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Suidas Lexicon

Uffizi Library
Printed volume
h. 36 cm
G-4, 2091
on the recto of the end-paper, handwritten possession note “Annza [Annunziata] 12524”.

The Suda was an authoritative Byzantine lexicon dating back to the 10th century. Until the early 20th century, people identified the word Suida as referring to the author's name Soudas or Souidas, according to the testimony of Stephanus, a commentator of Aristotle, and to the interpretation of Eustathius of Thessalonica, who in the 13th century confused the title with the author's name, thus Hellenising the barbarian form Suda into Suida.

Nowadays, historians agree that Suida was a title, although the explanation of the term is controversial: according to Franz Dölger, it probably originates from the Byzantine Greek word souda, meaning fortress or stronghold, while Paul Maas speculated that the name was derived from the imperative of the Latin verb sudāre.

There is little information about the compiler of the Suda, who was probably a clergyman devoted to literary studies living in the 10th century at the time of Basil II and Constantine VIII, although a recent theory sees the composition of the dictionary as a collective work made by scholars, i.e. in the context of medieval Christian philosophy.

The Suda is both a lexicon and an encyclopaedia. As a matter of fact, this unique dictionary contains both vocabulary words and their explanations, as well as biographical, literary, scientific, geographical, historical and other entries.

The volume, which represents the most extensive Greek lexicon that came down to us, opens with a short list of eleven authors and includes 30,000 headwords ordered according to Byzantine pronunciation, with exceptions to the normal alphabetical order.

Even though the work is not of great lexical value, it provides innumerable information on authors, works, customs and cults of the 10th century, and is still the subject of study and research by classical philologists.

The dictionary enjoyed great success in the Middle Ages and Humanism, when it was printed several times.

The copy preserved in the Uffizi Library, which represents the editio princeps of the work, was printed in Milan in 1499 by Giovanni Bissoli and Benedetto Dolcibelli del Mangio. The two printers had already formed a publishing company in 1498 and, by taking advantage of unfair competition, they imitated Aldo Manuzio's layouts and fonts (aldini 114G). In particular, they copied the fonts made with stamps that were designed and cast by Bissoli to create a clear cursive with beautiful capital letters.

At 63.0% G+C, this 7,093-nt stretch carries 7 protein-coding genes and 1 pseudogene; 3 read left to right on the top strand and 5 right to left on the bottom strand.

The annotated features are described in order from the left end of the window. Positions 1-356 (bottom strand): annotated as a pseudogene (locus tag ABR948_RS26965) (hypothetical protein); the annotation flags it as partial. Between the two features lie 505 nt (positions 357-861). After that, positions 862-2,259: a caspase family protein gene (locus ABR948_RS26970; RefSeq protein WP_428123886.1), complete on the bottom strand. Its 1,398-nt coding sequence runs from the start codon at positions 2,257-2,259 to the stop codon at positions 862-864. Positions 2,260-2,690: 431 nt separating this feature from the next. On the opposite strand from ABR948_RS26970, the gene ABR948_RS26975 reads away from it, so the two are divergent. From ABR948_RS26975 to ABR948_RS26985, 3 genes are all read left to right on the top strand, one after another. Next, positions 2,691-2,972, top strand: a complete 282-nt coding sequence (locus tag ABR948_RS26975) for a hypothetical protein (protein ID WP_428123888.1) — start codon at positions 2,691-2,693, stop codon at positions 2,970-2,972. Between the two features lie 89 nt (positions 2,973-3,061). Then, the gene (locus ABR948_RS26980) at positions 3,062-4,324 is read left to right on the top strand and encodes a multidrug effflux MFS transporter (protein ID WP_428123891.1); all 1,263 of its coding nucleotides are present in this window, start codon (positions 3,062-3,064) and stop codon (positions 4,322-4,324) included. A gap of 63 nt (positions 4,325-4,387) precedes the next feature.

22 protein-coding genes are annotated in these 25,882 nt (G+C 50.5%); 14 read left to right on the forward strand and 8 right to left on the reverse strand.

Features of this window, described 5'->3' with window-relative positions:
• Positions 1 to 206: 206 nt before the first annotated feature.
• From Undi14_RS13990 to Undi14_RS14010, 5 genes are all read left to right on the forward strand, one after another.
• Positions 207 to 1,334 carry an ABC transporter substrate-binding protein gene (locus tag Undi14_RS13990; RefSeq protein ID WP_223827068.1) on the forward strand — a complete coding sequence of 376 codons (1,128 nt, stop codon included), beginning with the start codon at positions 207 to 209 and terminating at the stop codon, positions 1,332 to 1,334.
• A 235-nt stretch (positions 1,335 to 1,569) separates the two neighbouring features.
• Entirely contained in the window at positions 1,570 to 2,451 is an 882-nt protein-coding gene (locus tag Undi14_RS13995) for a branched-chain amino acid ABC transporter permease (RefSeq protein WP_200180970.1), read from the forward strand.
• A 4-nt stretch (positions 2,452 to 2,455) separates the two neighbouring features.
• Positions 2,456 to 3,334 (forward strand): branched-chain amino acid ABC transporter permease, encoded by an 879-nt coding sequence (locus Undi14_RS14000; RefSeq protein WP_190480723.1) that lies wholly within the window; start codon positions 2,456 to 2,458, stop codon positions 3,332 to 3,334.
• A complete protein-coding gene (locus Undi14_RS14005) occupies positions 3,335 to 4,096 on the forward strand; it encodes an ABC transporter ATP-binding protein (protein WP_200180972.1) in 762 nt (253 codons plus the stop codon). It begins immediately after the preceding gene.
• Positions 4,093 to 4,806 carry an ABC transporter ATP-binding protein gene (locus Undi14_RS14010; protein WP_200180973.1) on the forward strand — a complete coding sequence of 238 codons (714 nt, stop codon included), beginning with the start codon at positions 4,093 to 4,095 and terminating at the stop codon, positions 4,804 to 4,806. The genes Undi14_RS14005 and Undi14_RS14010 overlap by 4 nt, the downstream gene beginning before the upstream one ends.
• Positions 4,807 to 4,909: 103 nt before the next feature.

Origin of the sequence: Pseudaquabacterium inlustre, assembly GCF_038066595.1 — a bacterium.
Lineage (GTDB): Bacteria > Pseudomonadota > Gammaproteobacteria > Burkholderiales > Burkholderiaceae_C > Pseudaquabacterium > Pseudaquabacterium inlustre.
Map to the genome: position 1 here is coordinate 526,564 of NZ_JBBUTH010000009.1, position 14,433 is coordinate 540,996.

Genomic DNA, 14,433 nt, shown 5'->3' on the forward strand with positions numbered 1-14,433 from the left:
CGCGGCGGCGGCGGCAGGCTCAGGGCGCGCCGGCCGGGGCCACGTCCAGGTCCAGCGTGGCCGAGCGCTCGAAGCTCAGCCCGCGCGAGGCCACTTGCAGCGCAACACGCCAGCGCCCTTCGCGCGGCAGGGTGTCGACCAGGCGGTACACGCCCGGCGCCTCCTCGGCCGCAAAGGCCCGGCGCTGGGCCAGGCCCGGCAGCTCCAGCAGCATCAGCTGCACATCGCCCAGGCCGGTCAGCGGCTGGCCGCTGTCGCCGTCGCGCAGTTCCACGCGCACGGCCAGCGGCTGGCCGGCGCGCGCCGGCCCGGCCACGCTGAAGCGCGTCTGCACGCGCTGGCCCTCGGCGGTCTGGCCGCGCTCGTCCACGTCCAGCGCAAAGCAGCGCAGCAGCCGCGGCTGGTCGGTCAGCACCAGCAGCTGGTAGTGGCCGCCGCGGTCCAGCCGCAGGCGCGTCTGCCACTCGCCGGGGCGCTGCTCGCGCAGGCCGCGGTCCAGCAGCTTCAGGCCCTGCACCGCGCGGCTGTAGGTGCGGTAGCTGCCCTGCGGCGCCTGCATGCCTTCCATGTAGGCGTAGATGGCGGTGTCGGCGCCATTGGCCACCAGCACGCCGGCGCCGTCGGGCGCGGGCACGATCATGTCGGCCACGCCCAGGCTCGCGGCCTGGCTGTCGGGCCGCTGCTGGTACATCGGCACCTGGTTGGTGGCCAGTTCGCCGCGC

In 1499, the printers formed a partnership with the humanist Demetrio Calcondila. The colophon indicates that the work was printed in Milan on 15 November 1499: “Impressum Mediolani: Impensa&dexteritate D. Demetrii Chalcondyli Ioannis Biffoli Benedicti Mangii Carpensium, 1499 15 nouembris”. The book had a print run of 800 copies, with a selling price of 4 gold scudi. The publishers managed to print the work in a large format (in folio).

The text of the lexicon is said to have been taken from an apograph (the copy of an original) already purchased by Calcondila for 25 gold scudi.

The printers also stood out for the originality of the typographic marks, namely the trademarks that distinguished the original editions. In this copy, the typographic mark is very refined and depicts two flowering shoots tied by a ribbon on a black background, with a motto taken from Horace: “Sudavit et alsit”.

Manuscript 211, which is preserved in the Uffizi Galleries, testifies that the work came from the Convento dell'Annunziata, and that in 1810 it was moved to the Royal Galleries following the Napoleonic suppressions.

Text by
Silvia Pagni
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